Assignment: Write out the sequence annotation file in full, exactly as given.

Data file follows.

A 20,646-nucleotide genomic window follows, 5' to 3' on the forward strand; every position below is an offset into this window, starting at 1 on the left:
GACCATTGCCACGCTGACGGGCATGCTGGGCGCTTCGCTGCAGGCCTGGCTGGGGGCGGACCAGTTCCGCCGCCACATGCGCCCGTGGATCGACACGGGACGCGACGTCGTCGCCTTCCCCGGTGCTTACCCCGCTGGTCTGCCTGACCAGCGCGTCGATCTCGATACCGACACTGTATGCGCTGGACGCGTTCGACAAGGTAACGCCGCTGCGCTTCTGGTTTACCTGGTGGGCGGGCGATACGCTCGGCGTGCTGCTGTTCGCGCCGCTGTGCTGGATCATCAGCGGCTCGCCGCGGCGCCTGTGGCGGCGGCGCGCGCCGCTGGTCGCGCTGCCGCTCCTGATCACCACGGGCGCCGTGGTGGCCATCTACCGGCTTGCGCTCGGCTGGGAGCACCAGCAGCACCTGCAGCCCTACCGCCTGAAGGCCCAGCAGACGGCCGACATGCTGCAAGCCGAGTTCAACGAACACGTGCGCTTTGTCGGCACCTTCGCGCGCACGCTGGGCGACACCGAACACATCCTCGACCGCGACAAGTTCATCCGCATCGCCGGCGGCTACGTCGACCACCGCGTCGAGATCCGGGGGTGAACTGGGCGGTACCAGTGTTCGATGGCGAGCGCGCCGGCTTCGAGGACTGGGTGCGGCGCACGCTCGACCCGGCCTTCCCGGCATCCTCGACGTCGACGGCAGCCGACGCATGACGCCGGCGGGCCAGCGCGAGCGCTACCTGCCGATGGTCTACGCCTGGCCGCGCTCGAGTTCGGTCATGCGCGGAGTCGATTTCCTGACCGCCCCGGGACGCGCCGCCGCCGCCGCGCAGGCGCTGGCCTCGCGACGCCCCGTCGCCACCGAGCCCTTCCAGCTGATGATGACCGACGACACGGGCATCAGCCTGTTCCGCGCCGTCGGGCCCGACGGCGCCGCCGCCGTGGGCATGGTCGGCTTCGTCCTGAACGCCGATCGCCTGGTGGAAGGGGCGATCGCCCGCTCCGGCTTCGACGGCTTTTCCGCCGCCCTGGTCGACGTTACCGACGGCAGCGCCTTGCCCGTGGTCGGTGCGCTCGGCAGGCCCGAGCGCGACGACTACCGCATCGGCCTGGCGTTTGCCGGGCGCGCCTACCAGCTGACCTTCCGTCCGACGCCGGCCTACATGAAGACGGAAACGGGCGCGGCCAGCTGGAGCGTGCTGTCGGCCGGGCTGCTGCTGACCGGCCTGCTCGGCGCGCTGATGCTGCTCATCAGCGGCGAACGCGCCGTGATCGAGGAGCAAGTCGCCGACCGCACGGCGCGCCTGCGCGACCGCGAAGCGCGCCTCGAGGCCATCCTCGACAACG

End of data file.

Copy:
A 20,646-nucleotide genomic window follows, 5' to 3' on the forward strand; every position below is an offset into this window, starting at 1 on the left:
GACCATTGCCACGCTGACGGGCATGCTGGGCGCTTCGCTGCAGGCCTGGCTGGGGGCGGACCAGTTCCGCCGCCACATGCGCCCGTGGATCGACACGGGACGCGACGTCGTCGCCTTCCCCGGTGCTTACCCCGCTGGTCTGCCTGACCAGCGCGTCGATCTCGATACCGACACTGTATGCGCTGGACGCGTTCGACAAGGTAACGCCGCTGCGCTTCTGGTTTACCTGGTGGGCGGGCGATACGCTCGGCGTGCTGCTGTTCGCGCCGCTGTGCTGGATCATCAGCGGCTCGCCGCGGCGCCTGTGGCGGCGGCGCGCGCCGCTGGTCGCGCTGCCGCTCCTGATCACCACGGGCGCCGTGGTGGCCATCTACCGGCTTGCGCTCGGCTGGGAGCACCAGCAGCACCTGCAGCCCTACCGCCTGAAGGCCCAGCAGACGGCCGACATGCTGCAAGCCGAGTTCAACGAACACGTGCGCTTTGTCGGCACCTTCGCGCGCACGCTGGGCGACACCGAACACATCCTCGACCGCGACAAGTTCATCCGCATCGCCGGCGGCTACGTCGACCACCGCGTCGAGATCCGGGGGTGAACTGGGCGGTACCAGTGTTCGATGGCGAGCGCGCCGGCTTCGAGGACTGGGTGCGGCGCACGCTCGACCCGGCCTTCCCGGCATCCTCGACGTCGACGGCAGCCGACGCATGACGCCGGCGGGCCAGCGCGAGCGCTACCTGCCGATGGTCTACGCCTGGCCGCGCTCGAGTTCGGTCATGCGCGGAGTCGATTTCCTGACCGCCCCGGGACGCGCCGCCGCCGCCGCGCAGGCGCTGGCCTCGCGACGCCCCGTCGCCACCGAGCCCTTCCAGCTGATGATGACCGACGACACGGGCATCAGCCTGTTCCGCGCCGTCGGGCCCGACGGCGCCGCCGCCGTGGGCATGGTCGGCTTCGTCCTGAACGCCGATCGCCTGGTGGAAGGGGCGATCGCCCGCTCCGGCTTCGACGGCTTTTCCGCCGCCCTGGTCGACGTTACCGACGGCAGCGCCTTGCCCGTGGTCGGTGCGCTCGGCAGGCCCGAGCGCGACGACTACCGCATCGGCCTGGCGTTTGCCGGGCGCGCCTACCAGCTGACCTTCCGTCCGACGCCGGCCTACATGAAGACGGAAACGGGCGCGGCCAGCTGGAGCGTGCTGTCGGCCGGGCTGCTGCTGACCGGCCTGCTCGGCGCGCTGATGCTGCTCATCAGCGGCGAACGCGCCGTGATCGAGGAGCAAGTCGCCGACCGCACGGCGCGCCTGCGCGACCGCGAAGCGCGCCTCGAGGCCATCCTCGACAACG